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Grapevine flavescence dorée symptoms © Sandrine Eveillard

Grapevine flavescence dorée

By Pascale Mollier, translated by Daniel McKinnon
Updated on 06/20/2017
Published on 03/26/2013

In the 1950s, INRA led the way in the identification of the agent and insect vector of flavescence dorée. Now, it has made significant advances in understanding the biology of these organisms. New findings have enabled the development of a specific detection test for the disease and have opened the way for new, non-insecticide methods to control it. At present, flavescence dorée cannot be cured: it can only be treated by uprooting infected vines, management of grapevine nurseries and insecticide control of the vector.

Serious consequences to agriculture

Flavescence dorée is a highly contagious quarantine disease that is incurable in grapevines. Typically, it causes leaves to yellow and grapes to shrivel. It is found across most wine-producing areas in southern Europe. It may cause significant harvest losses and may compromise the sustainability of vineyards. At present, compulsory control measures are in effect covering more than half of France’s total vineyard area.

An unusual pathogen

As with other yellows diseases, flavescence dorée is caused by phytoplasma, small bacteria in the Mollicutes class that lack cell walls. Phytoplasmas are intracellular obligate parasites that reproduce in plant phloem tissue and in associated phloem-feeding insects. The main phytoplasma vector for flavescence dorée is the leafhopper Scaphoideus titanus. By feeding on an infected plant and then feeding on other plants, the vector spreads the disease through the vineyard, in much the same way as the Anopheles mosquito transmits malaria in humans. Long-distance dissemination is, however, largely the result of the transport of infected propagative material by humans.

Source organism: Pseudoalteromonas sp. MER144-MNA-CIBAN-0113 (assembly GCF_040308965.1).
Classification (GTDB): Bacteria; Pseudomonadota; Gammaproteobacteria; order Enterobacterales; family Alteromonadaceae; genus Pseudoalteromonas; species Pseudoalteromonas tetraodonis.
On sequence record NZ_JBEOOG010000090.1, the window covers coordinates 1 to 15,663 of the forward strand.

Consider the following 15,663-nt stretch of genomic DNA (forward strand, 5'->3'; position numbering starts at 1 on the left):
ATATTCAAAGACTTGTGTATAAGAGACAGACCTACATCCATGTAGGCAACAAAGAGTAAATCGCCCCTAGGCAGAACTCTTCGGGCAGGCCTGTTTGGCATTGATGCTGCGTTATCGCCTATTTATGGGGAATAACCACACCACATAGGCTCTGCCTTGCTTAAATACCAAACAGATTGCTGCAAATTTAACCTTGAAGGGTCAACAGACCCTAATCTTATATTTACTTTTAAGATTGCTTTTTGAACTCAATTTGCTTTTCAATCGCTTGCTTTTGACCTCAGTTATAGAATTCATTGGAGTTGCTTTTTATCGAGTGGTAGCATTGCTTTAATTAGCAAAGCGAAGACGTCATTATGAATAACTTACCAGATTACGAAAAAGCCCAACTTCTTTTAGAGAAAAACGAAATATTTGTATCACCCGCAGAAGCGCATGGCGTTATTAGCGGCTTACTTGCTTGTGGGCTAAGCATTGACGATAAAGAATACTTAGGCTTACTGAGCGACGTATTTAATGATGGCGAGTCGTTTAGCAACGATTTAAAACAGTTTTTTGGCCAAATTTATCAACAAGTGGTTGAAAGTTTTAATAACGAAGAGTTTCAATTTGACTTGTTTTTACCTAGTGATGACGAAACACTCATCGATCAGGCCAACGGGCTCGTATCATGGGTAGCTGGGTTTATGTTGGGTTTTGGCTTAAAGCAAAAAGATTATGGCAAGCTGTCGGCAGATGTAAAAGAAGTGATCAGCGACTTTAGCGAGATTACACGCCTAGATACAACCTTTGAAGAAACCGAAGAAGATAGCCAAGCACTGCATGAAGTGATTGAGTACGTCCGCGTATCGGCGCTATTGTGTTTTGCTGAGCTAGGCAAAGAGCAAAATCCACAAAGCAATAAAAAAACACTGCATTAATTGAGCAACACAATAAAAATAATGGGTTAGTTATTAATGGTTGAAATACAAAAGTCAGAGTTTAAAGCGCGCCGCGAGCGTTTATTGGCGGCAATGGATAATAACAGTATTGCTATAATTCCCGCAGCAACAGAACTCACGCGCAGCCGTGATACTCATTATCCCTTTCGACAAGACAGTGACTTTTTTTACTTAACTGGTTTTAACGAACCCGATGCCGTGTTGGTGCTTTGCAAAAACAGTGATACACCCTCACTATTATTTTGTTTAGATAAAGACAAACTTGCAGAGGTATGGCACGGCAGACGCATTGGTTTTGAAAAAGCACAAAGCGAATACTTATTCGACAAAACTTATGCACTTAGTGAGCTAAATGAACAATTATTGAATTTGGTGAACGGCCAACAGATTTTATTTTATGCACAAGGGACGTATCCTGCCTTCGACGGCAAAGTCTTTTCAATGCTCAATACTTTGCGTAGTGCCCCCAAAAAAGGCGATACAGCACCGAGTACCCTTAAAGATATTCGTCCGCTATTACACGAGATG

Research needed to find treatments

Existing treatment methods rely on uprooting infected vines, monitoring grapevine nurseries for the disease and insecticide control of the vector. Treatment measures are compulsory, polluting, costly and run counter to wine industry moves to reduce pesticide use. Compulsory control measures also represent an enormous problem for organic winegrowers and for wineries in the process of converting to organic agriculture.

Consequently, it is essential in the short term to find methods to better control flavescence dorée and to develop treatment alternatives that use less insecticide. To do so, a better understanding is needed of the pathogen, the vector and the mechanisms that govern interaction between phytoplasma, leafhopper and grapevine.

A new research dynamic at INRA Bordeaux-Aquitaine

At INRA Bordeaux, two research units are jointly working on flavescence dorée’s triangular system: phytoplasma–leafhopper vector–grapevine. The first research unit (1) is looking at the phytoplasma, its origins, the evolution of epidemics, and its interaction with its plant and animal hosts. The second unit (2) is studying the insect vector, its behaviour in relation to the host plant and the history of its introduction and spread in Europe.

(1) Fruit Biology and Pathology Joint Research Unit (UMR 1332 BPF), “Mollicutes” team
(2) Vineyard Health and Agroecology Joint Research Unit (UMR 1065 SAVE)

INRA’s important role in the study of the flavescence dorée epidemic

Since the 1950s, INRA has led the way in the study of the disease, both in terms of identifying its nature and discovering its vector. Subsequent research has looked at the fight to control flavescence dorée and to better understand the mechanisms regulating it. Research was largely carried out in Bordeaux and in Dijon. INRA Sophia-Antipolis conducted experiments on organic treatment methods, although they have not yet proven successful.